The Right to Breathe Free

Unions and others may need permits to check safe air and water

Volume CVIII, No. 3March, 2008


“Had Intro 650 been in effect on Sept. 11, 2001, it would have been illegal for the City Council and other elected officials to bring in technical experts from outside the city to test downtown residences.”

—Testimony by NYCOSH and the New York Central Labor Council

A new law proposed by City Council would make it illegal to test the air without a permit. Its proponents say that the bill would prevent “false alarms and unnecessary public concern,” in the words of Richard Falkenrath, the Police Department’s deputy commissioner for counterterrorism. But Local 802 and other arts unions are blasting the bill, saying that it would make it impossible to monitor air quality in environments like Broadway.

The bill — Intro 650 — would make it illegal to own or use an unlicensed air tester. Licenses would be granted — or denied — by the Police Department.

But dozens of human rights and environmental groups are up in arms. Anti-asthma groups that monitor the air quality around schools are wondering if they would need a permit to continue their work of protecting kids. And would Local 802’s theatre rep risk jail time if she showed up at a Broadway show and took air samples?

“Musicians must be protected against unsafe special effects,” said Local 802 President Mary Landolfi. “This bill could prevent us from testing the air in a timely fashion. That’s dangerous to musicians and to all workers.”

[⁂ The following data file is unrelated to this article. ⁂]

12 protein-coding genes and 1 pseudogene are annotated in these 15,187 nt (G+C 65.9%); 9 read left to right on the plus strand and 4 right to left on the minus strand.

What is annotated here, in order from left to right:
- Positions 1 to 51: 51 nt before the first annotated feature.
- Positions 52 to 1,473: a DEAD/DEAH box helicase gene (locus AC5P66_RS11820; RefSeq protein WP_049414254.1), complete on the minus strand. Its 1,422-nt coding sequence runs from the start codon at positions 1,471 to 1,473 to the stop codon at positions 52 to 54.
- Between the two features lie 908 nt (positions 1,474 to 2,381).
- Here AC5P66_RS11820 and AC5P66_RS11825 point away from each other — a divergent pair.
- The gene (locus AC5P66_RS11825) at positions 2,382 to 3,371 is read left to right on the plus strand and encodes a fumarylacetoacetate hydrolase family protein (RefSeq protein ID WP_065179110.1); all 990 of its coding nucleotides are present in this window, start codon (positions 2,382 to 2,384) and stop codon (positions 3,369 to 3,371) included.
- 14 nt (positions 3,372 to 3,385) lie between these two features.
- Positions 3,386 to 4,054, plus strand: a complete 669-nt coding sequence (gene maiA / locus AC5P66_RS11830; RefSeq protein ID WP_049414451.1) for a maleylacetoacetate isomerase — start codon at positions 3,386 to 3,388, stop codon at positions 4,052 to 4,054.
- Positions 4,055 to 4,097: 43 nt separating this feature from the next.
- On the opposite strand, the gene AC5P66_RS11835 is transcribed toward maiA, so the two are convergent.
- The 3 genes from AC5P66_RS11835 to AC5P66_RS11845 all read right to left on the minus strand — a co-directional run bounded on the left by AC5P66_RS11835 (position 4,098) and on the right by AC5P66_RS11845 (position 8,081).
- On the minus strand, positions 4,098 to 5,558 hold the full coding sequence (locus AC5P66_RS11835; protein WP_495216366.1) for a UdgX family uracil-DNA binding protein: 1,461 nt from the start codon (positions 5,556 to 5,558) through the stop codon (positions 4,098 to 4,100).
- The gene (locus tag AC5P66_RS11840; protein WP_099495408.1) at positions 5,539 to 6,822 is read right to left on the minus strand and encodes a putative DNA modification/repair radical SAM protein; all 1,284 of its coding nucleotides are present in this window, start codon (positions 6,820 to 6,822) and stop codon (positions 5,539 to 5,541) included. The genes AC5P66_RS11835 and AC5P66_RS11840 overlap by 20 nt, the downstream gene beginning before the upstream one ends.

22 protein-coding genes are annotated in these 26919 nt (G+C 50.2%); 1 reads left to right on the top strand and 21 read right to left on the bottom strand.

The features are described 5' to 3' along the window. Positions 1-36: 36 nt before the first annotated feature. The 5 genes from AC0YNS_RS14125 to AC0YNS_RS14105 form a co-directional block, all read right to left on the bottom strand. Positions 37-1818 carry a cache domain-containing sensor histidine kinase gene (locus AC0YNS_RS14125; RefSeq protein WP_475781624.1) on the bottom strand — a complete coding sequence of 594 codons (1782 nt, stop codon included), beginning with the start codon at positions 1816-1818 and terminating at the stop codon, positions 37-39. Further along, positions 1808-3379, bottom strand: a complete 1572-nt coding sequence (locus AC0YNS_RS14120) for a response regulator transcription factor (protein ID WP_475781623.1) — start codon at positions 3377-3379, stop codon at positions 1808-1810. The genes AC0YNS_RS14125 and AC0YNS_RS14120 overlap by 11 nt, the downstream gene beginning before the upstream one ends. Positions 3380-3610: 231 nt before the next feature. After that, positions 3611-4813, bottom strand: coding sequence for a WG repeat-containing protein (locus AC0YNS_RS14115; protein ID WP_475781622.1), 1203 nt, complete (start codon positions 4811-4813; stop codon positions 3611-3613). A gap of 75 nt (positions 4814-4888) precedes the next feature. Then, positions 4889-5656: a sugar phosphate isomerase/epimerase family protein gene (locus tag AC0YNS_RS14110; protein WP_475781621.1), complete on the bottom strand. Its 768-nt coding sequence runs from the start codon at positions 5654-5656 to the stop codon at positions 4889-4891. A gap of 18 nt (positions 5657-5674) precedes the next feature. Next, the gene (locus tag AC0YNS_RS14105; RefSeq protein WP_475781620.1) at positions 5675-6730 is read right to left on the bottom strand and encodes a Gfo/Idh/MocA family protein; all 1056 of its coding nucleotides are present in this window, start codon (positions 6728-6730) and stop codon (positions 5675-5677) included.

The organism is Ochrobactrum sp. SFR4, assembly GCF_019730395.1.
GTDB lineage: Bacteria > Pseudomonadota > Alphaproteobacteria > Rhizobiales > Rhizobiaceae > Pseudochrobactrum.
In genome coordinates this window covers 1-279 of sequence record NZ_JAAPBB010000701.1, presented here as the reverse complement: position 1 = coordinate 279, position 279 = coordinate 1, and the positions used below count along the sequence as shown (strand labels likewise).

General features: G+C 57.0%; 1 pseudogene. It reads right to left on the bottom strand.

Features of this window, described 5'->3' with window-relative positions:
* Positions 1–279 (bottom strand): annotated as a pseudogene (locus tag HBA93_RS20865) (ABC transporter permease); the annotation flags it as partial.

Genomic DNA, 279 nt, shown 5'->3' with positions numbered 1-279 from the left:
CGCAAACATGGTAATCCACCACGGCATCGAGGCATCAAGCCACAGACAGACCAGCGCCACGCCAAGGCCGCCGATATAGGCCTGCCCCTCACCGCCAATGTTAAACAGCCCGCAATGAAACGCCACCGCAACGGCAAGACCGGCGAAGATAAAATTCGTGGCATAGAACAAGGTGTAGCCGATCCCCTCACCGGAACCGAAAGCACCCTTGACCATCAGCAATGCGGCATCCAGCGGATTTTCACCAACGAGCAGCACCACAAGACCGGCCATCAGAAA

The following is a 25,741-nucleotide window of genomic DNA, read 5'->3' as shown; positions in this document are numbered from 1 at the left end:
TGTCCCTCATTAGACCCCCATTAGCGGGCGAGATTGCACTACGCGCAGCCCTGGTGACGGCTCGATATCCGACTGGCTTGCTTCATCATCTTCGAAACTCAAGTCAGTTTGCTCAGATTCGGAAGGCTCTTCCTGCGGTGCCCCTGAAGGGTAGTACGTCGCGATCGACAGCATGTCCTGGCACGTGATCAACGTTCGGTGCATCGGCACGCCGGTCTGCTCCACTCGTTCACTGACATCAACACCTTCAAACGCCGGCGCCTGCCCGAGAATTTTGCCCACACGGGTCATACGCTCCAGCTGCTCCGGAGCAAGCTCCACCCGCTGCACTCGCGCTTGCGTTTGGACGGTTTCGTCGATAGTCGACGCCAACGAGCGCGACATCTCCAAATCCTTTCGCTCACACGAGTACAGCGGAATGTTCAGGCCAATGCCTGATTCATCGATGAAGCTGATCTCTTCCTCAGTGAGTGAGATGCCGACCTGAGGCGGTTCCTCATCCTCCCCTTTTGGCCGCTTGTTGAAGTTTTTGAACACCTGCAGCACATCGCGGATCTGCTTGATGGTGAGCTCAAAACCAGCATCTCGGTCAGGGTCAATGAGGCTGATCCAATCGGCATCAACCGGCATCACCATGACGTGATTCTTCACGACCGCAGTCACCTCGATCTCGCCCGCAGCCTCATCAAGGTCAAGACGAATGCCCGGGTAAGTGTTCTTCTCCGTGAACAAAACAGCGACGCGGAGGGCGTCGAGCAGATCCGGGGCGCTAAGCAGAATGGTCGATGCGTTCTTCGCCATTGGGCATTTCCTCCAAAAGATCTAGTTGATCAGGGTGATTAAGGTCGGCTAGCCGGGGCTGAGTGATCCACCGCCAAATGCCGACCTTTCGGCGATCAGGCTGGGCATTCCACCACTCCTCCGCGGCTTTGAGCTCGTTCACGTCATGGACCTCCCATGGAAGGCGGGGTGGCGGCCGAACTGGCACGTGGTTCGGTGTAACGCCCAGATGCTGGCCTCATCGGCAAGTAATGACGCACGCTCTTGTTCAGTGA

Besides musicians, set workers are also concerned about this bill.

Barbara Miller, the president of the United Scenic Artists (IATSE Local USA 829), wrote an open letter to Mayor Bloomberg.

“On our worksites, we typically have only a short time to determine there is a problem,” Miller wrote. “When needed, we call in an environmental testing lab to perform the sampling, or we take bulk samples on site and deliver them to the lab.”

Miller added, “The city must not restrict our tests or make us wait for a permit while our workers are exposed to hazardous materials. The city is seriously compromising our right to protect our members to the best of our ability. It will criminalize the environmental sampling activities that we routinely conduct without permits.”

The New York Committee for Occupational Safety and Health has also come down hard against the bill. “Intro 650, if enacted, will restrict, and could prevent altogether, independent environmental monitoring,” stated NYCOSH on its Web site. “Intro 650 also raises a serious threat to our civil liberties.”

In an op-ed column in the New York Times, three research scientists from Columbia University came out against the bill. Steven Chillrud, Greg O’Mullan and Wade McGillis made the following points:

  • The original identification of PCB contamination of the Hudson River included data collected from a private citizen.
  • When a steam pipe exploded in Midtown last year, scientists were able to quickly allay fears that asbestos was in the air.
  • In the wake of 9/11, private groups using both hand-held particle sensors and samples that were analyzed in laboratories enabled us to better understand the health risks of the disaster.

All of this private data collection could be threatened under the new bill.

Local 802 urges musicians to call their City Councilmembers and tell them to vote “no” on Intro 650. To find your councilmember, go to and click “Find My Council Member” from the right-hand menu bar. Or call Joel LeFevre, 802’s organizing director and assistant to the president, at (212) 245-4802, ext. 101.